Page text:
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CHITOSAN FROM CRAB SHELLS AS CHROMIUM ADSORBENT.

Byline: Gloricar Mae L. Ponce and Joel H. Jorolan

ABSTRACT: The potential of chitosan extracted from crab exoskeleton as biosorbent for the removal of toxic Cr(VI) on waste water is investigated by doing preliminary adsorption experiment to determine the effect of contact time, pH, initial Cr(VI) concentration, dosage of biosorbent and particle size. Batch adsoption method is employed in the adsoption experiment. The highest removal of Cr(VI) on chitosan was attained at 45 min contact time, pH 2.00, 30 ppm initial Cr(VI) concentration, 30 mg chitosan dosage, and 1.18 mm chitosan particle size. The adsorption capacity of chitosan was 24.52 mg/g (+-0.138) under these conditions, in which 51.07% (+-0.193) of Cr(VI) is adsorbed. These results suggest that chitosan can be used as a cheap alternative biosorbent for the removal of heavy metals.

Keywords: chitosan, adsorption, chromium

1. INTRODUCTION

Overexposure to heavy metals causes toxicity to human, as well as to all living organism [1-2]. Hexavalent chromium (Cr(VI)) is known for its carcinogenic effect in humans [3]. Short term and prolonged exposure to Cr(VI) through inhalation, ingestion or topical contact can also cause adverse health effect in human [3-7].

A number of treatment methods for the removal of chromium ions from aqueous solutions have been reported, mainly reduction, ion exchange, electrodialysis, electrochemical precipitation, evaporation, solvent extraction, reverse osmosis, chemical precipitation, and adsorption. Most of these methods suffer from drawbacks such as high operational costs and incomplete removal or the disposal of the residual metal sludge.

Hence, it is important to study other alternative treatment methods for metal bearing-effluents that is efficient and economical. One such as technique is via adsorption process that uses biosorbent that are abundantly available in nature.

In recent years, biosorption by biologically originated materials in removing heavy metals has drawn more and more attention, largely due to the unique properties of these biomaterials being environmentally unreactive, low cost, effective at low metal concentration and easily reusable [8-9]. Biosorption, which involves active and non-active uptake by biomass, is a good alternative to traditional processes. Biosorption removal of toxic heavy metals is especially suited as a 'polishing' wastewater treatment step because it can produce close to drinking water quality [10].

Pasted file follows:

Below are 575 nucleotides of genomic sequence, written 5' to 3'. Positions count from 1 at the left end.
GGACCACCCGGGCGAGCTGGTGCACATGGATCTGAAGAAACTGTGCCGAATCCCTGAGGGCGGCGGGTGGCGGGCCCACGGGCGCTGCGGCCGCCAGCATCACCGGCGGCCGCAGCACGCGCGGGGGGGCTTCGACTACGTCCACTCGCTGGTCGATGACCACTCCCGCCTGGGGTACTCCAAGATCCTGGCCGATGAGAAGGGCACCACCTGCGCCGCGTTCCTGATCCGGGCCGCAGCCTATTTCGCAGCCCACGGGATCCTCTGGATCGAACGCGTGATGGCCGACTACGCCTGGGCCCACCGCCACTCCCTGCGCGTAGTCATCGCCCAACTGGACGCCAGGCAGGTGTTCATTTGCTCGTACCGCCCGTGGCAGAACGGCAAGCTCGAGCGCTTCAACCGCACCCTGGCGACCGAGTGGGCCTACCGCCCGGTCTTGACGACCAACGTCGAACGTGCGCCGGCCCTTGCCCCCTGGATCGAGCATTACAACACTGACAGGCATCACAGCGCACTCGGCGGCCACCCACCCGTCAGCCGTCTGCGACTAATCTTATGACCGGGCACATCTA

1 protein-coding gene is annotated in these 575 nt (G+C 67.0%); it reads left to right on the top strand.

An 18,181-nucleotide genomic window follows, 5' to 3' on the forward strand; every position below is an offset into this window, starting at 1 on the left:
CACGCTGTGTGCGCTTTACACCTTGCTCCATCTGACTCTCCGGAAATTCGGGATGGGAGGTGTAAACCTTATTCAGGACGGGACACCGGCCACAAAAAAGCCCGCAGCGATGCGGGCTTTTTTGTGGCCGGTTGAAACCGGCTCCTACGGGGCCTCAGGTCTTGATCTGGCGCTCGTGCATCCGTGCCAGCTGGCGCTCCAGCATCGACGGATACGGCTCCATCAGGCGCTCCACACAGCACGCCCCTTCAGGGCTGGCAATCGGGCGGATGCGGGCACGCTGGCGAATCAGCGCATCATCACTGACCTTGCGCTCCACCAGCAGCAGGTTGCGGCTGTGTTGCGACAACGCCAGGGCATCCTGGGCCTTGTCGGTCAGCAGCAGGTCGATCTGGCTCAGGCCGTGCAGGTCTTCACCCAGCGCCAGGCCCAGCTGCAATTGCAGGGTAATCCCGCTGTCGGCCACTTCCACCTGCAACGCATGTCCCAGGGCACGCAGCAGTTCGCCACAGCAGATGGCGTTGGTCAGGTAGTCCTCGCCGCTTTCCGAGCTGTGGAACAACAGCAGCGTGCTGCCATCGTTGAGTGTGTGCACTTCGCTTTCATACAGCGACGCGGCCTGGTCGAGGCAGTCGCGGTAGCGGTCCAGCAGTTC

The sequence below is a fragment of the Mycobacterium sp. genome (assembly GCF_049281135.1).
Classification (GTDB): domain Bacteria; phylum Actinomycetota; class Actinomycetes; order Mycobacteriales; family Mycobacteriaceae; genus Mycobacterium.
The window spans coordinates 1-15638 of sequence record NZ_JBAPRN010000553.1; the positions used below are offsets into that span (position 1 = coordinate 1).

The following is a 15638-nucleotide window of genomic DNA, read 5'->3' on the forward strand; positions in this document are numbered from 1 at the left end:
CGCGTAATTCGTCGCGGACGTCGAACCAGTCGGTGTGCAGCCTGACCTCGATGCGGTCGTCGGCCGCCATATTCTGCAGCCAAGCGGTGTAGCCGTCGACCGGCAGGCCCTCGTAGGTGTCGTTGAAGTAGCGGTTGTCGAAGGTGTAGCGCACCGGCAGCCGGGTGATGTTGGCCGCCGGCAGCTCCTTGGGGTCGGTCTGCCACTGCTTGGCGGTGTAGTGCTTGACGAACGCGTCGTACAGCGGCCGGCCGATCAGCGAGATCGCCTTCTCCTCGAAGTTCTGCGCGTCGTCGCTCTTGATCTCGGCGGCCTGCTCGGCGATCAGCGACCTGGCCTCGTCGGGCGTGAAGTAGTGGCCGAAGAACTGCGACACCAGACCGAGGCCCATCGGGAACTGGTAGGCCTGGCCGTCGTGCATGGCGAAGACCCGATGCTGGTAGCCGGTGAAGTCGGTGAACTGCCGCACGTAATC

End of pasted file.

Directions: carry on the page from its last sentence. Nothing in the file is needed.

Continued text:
The biopolymer used in this study is chitosan, which is obtained from the deacetylation of chitin (Figure 1). Chitin is the second most abundant natural polysaccharide after cellulose and is composed of b(1-4)-linked 2-acetamido-2-deoxy-b-D-glucose [11]. Chitosan is a copolymer of glucosamine and N-acetylglucosamine and it has an amine functional group, which is strongly reactive with metal ions [10]. Chitosan is more protonated at low pH, therefore it is able to bind anions by electrostatic attraction [12].

2. EXPERIMENTAL DETAILS

2.1. Chemicals and Instrument

All chemicals were of reagent grade and used as purchased. All weighing were done using a Mettler Toledo AT21 Comparator analytical balance. UV-Vis spectroscopic measurements were performed using Lasani LI-2800 UV-Vis spectrophotometer. The pH was measured using Fisher Accumet pH meter model 610A.

2.2. Sample Collection and Preparation

Crab exoskeleton samples were collected in Barangay Tuna-an, Municipality of Lala, Lanao del Norte where crab fattenings are located. The meat and other parts of crabs were removed and the remaining exoskeleton was washed with tap water to remove dirt and other unwanted materials that may interfere in the extraction of chitosan. The cleaned exoskeleton was dried by hanging in a net under the sun to avoid the growth of unwanted molds.

Using a blender the dried crab exoskeleton was crashed and pulverized. It was then washed thoroughly with deionized water with repeated soaking, stirring and decanting until all dirt and unwanted impurities were removed. The clean pulverized crab exoskeleton was oven-dried at 80 degC for a few hours until stable weight was attained. The dried pulverize crab exoskeleton was then sieve into particle sizes 0.245 mm, 0.4 mm and 1.18 mm.

2.3. Preparation of Chitosan

Chitosan was prepared by deacetylation of chitin, which is naturally found in crab exoskeleton. The purification method of chitin was based on the detailed methods of Bader, 1997 [13]. Further isolation of chitosan from chitin was done following the procedure obtained from the work of Hadi, 2013 [14]. These are briefly discussed in the following sections.

2.3.1. Calcium Carbonate Removal (Demineralization) Removal of calcium carbonate from the sample of different particle size was done separately. Each sample (25.0 g) was treated with HCl solution (250 mL of 0.68 M) by slow addition and the mixture was stirred for 6 h at room temperature until the gas stops to evolve. The sample was then filtered. Additional HCl (10.0 mL of 0.68 M) was added to check if calcium carbonate is completely removed. If no further generation of gas (bubbling) occurs the calcium carbonate is completely remove. The crab exoskeleton was then filtered and washed with deionized water.